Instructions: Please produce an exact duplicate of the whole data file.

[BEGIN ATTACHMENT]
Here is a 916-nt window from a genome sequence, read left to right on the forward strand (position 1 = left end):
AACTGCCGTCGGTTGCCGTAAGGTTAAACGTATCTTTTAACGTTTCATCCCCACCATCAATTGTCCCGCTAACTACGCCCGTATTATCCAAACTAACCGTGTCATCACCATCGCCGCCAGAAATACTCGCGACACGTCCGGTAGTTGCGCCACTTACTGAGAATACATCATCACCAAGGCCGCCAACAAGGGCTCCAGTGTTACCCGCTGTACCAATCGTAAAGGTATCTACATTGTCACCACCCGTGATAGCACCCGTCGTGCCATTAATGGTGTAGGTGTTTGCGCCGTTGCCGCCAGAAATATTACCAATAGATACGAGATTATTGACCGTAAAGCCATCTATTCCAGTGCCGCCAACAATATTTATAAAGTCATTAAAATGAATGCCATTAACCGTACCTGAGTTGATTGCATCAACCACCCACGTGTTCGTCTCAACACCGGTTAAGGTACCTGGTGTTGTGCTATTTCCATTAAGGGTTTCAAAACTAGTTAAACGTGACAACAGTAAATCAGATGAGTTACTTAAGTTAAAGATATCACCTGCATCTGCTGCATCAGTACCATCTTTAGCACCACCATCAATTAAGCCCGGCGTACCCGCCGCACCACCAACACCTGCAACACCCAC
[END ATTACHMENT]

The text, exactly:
Here is a 916-nt window from a genome sequence, read left to right on the forward strand (position 1 = left end):
AACTGCCGTCGGTTGCCGTAAGGTTAAACGTATCTTTTAACGTTTCATCCCCACCATCAATTGTCCCGCTAACTACGCCCGTATTATCCAAACTAACCGTGTCATCACCATCGCCGCCAGAAATACTCGCGACACGTCCGGTAGTTGCGCCACTTACTGAGAATACATCATCACCAAGGCCGCCAACAAGGGCTCCAGTGTTACCCGCTGTACCAATCGTAAAGGTATCTACATTGTCACCACCCGTGATAGCACCCGTCGTGCCATTAATGGTGTAGGTGTTTGCGCCGTTGCCGCCAGAAATATTACCAATAGATACGAGATTATTGACCGTAAAGCCATCTATTCCAGTGCCGCCAACAATATTTATAAAGTCATTAAAATGAATGCCATTAACCGTACCTGAGTTGATTGCATCAACCACCCACGTGTTCGTCTCAACACCGGTTAAGGTACCTGGTGTTGTGCTATTTCCATTAAGGGTTTCAAAACTAGTTAAACGTGACAACAGTAAATCAGATGAGTTACTTAAGTTAAAGATATCACCTGCATCTGCTGCATCAGTACCATCTTTAGCACCACCATCAATTAAGCCCGGCGTACCCGCCGCACCACCAACACCTGCAACACCCAC